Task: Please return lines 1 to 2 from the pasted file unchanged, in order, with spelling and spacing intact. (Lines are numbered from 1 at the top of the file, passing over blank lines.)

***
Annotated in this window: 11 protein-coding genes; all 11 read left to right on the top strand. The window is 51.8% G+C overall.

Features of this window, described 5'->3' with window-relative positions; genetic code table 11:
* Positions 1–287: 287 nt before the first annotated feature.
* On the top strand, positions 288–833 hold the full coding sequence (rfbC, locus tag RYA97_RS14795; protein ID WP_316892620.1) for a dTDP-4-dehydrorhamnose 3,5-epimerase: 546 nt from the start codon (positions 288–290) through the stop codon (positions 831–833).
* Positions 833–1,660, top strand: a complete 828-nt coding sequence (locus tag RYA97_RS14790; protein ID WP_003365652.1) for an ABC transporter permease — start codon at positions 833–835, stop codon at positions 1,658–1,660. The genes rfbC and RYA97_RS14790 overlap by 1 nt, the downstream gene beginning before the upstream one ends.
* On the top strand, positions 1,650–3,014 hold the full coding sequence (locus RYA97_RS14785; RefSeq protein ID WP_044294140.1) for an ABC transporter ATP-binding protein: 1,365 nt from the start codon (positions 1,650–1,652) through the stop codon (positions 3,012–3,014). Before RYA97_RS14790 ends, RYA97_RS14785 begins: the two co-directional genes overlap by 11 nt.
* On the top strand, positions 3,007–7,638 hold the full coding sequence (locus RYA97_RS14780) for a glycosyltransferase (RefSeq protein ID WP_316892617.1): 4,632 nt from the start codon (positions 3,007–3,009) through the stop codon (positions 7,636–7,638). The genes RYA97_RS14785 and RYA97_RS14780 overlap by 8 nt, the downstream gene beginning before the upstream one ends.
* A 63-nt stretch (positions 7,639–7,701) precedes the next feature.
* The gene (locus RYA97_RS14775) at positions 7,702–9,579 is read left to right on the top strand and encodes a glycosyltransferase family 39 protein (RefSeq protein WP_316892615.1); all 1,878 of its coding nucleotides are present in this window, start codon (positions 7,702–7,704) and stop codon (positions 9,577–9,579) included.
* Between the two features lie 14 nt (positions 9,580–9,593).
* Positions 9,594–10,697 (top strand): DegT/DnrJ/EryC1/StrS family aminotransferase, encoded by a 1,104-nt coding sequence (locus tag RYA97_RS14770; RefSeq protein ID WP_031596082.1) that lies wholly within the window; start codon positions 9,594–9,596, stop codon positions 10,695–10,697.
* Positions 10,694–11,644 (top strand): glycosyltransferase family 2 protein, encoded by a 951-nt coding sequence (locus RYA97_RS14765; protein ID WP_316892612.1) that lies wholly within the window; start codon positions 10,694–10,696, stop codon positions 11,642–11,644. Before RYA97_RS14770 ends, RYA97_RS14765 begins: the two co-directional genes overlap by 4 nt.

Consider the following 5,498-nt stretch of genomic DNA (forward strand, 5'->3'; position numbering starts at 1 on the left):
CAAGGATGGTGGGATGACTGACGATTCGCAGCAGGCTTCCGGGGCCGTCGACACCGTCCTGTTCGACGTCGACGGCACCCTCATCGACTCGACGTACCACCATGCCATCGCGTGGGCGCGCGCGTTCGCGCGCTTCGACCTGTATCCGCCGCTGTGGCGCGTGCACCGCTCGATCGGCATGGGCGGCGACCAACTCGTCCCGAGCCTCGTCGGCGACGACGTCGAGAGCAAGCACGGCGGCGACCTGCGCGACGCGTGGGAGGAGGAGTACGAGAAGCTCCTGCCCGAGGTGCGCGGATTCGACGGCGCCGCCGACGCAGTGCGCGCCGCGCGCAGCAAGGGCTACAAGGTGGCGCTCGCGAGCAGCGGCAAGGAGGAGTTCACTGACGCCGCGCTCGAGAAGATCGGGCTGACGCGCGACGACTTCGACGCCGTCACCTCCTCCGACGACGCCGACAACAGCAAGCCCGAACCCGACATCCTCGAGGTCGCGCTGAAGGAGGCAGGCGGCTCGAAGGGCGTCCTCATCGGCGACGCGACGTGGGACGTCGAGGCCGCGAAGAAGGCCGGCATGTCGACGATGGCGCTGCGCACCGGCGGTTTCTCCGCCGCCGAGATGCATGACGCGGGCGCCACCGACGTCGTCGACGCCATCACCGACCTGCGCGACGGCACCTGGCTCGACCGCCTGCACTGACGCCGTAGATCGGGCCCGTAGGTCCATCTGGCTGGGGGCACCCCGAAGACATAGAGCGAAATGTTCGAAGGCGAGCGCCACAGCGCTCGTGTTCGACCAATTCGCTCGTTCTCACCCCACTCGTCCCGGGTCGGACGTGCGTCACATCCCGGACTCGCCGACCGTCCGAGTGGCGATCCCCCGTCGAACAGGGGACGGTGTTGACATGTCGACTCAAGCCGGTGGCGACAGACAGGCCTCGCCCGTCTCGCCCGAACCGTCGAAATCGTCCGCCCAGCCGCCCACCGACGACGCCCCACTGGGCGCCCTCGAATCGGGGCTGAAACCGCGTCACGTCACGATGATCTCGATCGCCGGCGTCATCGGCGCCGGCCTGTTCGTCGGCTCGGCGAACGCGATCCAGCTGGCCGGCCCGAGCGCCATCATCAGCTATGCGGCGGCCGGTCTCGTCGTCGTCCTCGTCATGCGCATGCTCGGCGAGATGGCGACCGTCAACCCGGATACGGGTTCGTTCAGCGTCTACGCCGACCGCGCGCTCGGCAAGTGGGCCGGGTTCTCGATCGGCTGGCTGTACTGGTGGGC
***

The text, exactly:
Annotated in this window: 11 protein-coding genes; all 11 read left to right on the top strand. The window is 51.8% G+C overall.

Features of this window, described 5'->3' with window-relative positions; genetic code table 11: